Registration is limited to 12 participants and may be full upon publication of ArchNews.
The New Year is upon us and 2015 has a lot to offer. It also is the beginning of a lot of changes for you, the Emerging Professional. To better understand, I will give you a quick recap of changes that will be taking place this year so you can be prepared and successful.
The biggest change is in regards to the Intern Development Program (IDP). Back in September the National Council of Architectural Registration Boards (NCARB) Board of Directors voted to approve changes to streamline the IDP program. This will be done in two phases. The first phase will be implemented mid-2015. It will involve the elimination of elective hours. Under the current program, interns are required to document 5,600 hours of experience, with 3,740 of those hours in 17 core experience areas. The remaining 1,860 elective hours will be removed. As a result, the total amount of hours required will be reduced to just the 3,740 hours of core hours, effectively reducing the time it takes to complete the IDP by as much as a year. This change should be implemented by June 2015. The next phase, which will roll out mid-2016, is a much greater overall change. In line with the implementation of ARE 5.0, which I will touch on later, it will realign the framework of IDP into six experience categories reflecting the six general areas of practice. Your existing experience will be mapped into the new, overhauled format. But don’t fret yet, as I said, this new framework will not take effect till mid-2016.
Another change that you may have missed, but is a huge relief for many, is the reduction of the wait time when retaking your AREs. Prior to the October 1, 2014 launch, a candidate had to wait six months prior to retaking an ARE exam that they failed. This meant that since there is such a long wait time, you would have to relearn the information. In many cases candidates would take other sections during this time, therefore having to restudy for the failed section. Since October 1st, however, the retake period has been reduced to three months. Not only does this allow a candidate to retake quickly, it reduces the amount of information that they may otherwise forget. This is especially important if you plan on passing your exams prior to the implementation of the new ARE 5.0 framework.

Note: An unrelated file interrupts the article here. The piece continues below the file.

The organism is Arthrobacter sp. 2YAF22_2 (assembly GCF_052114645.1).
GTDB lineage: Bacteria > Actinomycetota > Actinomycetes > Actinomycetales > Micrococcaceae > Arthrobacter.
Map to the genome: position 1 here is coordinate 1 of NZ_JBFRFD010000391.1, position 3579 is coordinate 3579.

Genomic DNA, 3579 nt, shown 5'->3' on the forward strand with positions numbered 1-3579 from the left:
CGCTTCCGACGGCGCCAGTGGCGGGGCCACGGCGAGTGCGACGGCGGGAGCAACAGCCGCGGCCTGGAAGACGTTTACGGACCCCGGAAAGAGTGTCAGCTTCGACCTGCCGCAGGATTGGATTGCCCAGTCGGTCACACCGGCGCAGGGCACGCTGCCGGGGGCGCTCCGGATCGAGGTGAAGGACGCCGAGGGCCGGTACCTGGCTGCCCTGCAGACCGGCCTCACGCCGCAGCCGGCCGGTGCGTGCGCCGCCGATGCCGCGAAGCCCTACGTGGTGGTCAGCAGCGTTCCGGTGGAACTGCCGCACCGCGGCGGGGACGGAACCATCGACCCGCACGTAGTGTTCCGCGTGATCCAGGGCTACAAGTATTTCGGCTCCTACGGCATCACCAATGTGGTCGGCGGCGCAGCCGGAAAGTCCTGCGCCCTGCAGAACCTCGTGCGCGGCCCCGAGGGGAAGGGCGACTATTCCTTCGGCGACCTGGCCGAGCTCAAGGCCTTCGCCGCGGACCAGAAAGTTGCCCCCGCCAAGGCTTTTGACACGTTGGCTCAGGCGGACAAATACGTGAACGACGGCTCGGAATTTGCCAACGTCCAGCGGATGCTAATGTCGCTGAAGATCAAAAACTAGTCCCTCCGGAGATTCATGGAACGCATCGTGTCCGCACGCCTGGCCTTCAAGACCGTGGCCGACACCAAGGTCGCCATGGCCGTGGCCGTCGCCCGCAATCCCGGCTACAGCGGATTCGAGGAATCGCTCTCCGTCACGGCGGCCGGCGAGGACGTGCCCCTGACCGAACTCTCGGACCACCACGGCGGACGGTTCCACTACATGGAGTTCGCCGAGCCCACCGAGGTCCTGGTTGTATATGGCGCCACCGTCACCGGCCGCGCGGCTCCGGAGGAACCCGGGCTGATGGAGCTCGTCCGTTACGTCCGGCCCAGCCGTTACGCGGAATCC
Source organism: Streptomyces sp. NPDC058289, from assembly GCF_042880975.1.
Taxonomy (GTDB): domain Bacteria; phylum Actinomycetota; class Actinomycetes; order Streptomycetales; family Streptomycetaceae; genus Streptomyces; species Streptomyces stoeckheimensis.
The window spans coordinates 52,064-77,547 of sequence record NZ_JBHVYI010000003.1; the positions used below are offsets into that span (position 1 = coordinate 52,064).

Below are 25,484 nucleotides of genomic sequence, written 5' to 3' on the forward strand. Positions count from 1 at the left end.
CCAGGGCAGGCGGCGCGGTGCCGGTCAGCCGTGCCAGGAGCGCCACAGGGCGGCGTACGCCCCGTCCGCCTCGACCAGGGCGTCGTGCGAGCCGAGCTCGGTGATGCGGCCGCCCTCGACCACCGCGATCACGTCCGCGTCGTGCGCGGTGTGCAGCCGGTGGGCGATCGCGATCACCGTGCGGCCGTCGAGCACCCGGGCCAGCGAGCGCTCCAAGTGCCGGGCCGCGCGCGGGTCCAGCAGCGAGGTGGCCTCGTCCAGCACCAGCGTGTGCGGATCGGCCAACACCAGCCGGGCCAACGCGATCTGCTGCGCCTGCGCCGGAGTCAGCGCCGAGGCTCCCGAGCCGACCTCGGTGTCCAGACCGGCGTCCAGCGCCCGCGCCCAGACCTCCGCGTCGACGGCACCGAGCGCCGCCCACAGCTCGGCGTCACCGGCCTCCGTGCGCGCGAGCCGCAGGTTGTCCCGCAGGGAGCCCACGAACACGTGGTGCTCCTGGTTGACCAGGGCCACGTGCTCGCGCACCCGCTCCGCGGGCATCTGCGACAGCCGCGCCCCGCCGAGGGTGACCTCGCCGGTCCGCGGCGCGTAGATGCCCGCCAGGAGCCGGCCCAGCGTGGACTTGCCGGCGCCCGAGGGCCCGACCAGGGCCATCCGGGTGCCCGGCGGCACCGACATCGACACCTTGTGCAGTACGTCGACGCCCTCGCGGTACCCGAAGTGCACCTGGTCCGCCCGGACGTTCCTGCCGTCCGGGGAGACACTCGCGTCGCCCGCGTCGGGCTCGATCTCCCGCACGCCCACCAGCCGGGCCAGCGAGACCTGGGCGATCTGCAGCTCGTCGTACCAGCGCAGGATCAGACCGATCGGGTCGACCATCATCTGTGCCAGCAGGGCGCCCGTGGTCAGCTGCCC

The change that will not take effect till late next year is important to take note of if you plan on finishing your exams prior to ARE 5.0. As I wrote in the July ArchNews, ARE 5.0 is set to begin implementation in late 2016. So if you have begun taking your exams it may be beneficial to you to take advantage of the study materials that you currently have and make a plan towards finishing your exams this year and the beginning of next year. The new retake policy will help if you do fail an exam. If you do, don’t be discouraged as the ARE 5.0 will allow for transferring exams over from the current framework.
So plan ahead this year. And also keep an eye on the AIA East Bay calendar for upcoming Emerging Professional Forums, Architecture movie nights, Habitat for Humanity build days, and many additional events this year.
By Derrick Porter, Assoc. AIA
an Emerging Professionals column
The Architect Registration Examination ARE undergoes a metamorphosis of sorts every few years. Those currently in school, or who have not begun their testing, may see the following as a reference for what to expect when ARE 5.0 becomes available. For those, like myself, currently working on their testing under the current ARE 4.0 sections, this will give you a game plan to follow in order to make the transition seamless.